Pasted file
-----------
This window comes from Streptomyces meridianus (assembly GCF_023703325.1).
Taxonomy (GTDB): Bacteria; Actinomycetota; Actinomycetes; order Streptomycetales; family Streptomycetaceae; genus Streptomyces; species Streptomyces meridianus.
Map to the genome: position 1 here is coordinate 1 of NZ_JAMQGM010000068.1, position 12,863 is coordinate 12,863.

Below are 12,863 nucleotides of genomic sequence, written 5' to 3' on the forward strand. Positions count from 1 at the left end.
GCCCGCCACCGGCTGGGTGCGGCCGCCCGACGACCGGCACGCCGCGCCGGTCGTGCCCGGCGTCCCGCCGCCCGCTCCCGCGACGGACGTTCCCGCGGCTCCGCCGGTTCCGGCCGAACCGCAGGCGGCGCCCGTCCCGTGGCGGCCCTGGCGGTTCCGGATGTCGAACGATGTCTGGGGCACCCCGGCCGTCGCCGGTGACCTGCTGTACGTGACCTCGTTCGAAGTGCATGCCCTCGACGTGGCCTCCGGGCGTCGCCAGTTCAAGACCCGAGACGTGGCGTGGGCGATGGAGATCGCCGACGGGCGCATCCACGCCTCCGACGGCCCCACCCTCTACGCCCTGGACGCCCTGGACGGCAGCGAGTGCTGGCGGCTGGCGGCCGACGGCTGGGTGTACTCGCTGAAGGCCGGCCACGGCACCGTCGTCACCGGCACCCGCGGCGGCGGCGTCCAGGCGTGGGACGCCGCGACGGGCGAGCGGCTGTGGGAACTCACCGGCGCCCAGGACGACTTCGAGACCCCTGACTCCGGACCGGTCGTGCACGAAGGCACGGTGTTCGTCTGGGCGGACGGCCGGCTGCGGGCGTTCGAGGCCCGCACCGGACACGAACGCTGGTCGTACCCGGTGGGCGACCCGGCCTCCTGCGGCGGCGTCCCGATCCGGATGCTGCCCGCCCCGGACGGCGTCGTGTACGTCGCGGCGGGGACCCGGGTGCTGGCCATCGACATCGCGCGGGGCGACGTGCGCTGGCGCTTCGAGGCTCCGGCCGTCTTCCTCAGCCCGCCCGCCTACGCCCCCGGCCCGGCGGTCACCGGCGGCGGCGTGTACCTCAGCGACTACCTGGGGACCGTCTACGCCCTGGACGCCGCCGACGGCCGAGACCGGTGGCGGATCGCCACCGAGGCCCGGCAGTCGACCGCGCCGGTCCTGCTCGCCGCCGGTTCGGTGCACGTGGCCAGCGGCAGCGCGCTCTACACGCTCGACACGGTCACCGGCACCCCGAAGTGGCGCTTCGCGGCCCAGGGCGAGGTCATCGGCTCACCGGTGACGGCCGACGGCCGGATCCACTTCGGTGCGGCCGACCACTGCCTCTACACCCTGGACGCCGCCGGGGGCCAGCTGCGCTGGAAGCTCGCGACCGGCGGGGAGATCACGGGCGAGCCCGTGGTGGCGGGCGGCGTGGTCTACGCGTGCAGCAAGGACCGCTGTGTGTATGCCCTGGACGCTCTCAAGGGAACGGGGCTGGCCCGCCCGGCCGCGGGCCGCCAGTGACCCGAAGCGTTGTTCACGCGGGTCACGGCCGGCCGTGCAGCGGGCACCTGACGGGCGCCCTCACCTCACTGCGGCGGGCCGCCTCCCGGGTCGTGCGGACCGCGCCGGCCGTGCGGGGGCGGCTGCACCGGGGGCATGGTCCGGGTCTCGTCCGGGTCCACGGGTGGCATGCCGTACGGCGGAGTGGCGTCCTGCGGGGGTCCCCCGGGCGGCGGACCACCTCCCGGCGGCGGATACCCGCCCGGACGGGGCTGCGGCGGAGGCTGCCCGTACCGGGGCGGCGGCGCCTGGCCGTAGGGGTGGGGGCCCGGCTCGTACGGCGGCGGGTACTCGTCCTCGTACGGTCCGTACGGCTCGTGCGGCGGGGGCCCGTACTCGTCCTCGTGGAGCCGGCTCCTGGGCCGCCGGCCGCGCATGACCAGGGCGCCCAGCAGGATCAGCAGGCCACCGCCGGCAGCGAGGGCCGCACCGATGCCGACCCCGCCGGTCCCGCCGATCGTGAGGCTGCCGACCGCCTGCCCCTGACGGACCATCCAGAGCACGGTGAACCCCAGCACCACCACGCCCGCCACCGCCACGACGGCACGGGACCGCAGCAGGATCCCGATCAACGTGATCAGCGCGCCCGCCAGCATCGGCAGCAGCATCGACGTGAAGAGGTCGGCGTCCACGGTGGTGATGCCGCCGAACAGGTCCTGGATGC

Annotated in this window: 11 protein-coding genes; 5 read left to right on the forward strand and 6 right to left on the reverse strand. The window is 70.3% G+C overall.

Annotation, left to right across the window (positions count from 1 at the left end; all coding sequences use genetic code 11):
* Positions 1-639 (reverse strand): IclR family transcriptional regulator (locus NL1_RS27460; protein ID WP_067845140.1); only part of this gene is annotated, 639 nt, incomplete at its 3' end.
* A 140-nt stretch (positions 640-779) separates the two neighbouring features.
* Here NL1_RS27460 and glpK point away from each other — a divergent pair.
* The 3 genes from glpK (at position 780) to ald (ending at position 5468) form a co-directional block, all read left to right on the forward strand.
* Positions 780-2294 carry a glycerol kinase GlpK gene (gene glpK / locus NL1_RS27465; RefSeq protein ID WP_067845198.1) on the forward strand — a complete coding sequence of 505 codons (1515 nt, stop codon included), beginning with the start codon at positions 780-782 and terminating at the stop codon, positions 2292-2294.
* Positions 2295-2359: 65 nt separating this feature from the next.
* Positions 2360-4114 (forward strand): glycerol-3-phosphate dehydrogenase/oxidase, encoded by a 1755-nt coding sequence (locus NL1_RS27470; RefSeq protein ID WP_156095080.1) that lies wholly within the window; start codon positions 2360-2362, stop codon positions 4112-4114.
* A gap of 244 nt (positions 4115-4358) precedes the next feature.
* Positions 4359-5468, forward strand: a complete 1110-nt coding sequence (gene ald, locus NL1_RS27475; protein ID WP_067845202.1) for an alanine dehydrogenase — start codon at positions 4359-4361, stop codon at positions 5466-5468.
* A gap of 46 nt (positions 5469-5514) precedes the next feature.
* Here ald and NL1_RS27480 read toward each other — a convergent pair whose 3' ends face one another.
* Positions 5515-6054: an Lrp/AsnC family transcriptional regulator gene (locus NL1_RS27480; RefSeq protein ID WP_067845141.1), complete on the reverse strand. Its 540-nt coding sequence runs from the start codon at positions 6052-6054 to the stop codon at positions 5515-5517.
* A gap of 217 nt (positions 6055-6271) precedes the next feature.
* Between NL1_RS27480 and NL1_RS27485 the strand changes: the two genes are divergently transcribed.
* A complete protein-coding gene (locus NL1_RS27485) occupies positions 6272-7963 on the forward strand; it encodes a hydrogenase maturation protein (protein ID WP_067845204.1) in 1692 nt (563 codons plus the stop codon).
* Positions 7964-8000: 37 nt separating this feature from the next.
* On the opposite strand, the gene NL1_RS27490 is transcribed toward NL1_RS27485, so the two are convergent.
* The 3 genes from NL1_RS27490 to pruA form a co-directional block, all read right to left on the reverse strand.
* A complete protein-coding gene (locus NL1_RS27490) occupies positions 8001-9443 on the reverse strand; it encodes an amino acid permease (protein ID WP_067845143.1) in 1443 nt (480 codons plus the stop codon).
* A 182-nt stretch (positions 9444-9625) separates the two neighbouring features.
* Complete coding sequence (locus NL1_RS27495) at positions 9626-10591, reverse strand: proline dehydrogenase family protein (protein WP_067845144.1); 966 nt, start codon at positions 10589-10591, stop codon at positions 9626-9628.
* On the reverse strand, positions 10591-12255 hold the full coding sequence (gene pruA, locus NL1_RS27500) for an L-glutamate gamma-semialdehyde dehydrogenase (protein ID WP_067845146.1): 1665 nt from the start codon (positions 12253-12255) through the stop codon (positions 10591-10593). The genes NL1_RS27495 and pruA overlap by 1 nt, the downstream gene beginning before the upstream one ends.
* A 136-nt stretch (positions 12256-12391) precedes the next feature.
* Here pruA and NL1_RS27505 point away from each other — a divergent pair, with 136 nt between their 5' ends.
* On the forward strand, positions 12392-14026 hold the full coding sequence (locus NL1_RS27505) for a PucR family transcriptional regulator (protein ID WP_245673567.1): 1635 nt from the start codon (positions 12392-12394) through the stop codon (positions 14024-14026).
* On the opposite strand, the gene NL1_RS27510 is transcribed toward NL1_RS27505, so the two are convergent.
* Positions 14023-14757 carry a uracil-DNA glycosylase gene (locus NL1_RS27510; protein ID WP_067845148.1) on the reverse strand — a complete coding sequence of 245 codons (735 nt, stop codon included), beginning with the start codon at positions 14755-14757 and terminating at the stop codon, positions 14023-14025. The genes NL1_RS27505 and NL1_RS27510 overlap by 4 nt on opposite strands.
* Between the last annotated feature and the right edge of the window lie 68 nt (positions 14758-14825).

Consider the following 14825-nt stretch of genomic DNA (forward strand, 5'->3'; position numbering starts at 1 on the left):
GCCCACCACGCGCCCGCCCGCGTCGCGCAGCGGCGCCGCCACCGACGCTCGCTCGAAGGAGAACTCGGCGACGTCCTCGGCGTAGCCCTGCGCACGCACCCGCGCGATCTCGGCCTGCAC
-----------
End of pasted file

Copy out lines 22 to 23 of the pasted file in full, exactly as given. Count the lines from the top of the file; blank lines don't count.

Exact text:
* A complete protein-coding gene (locus NL1_RS27485) occupies positions 6272-7963 on the forward strand; it encodes a hydrogenase maturation protein (protein ID WP_067845204.1) in 1692 nt (563 codons plus the stop codon).
* Positions 7964-8000: 37 nt separating this feature from the next.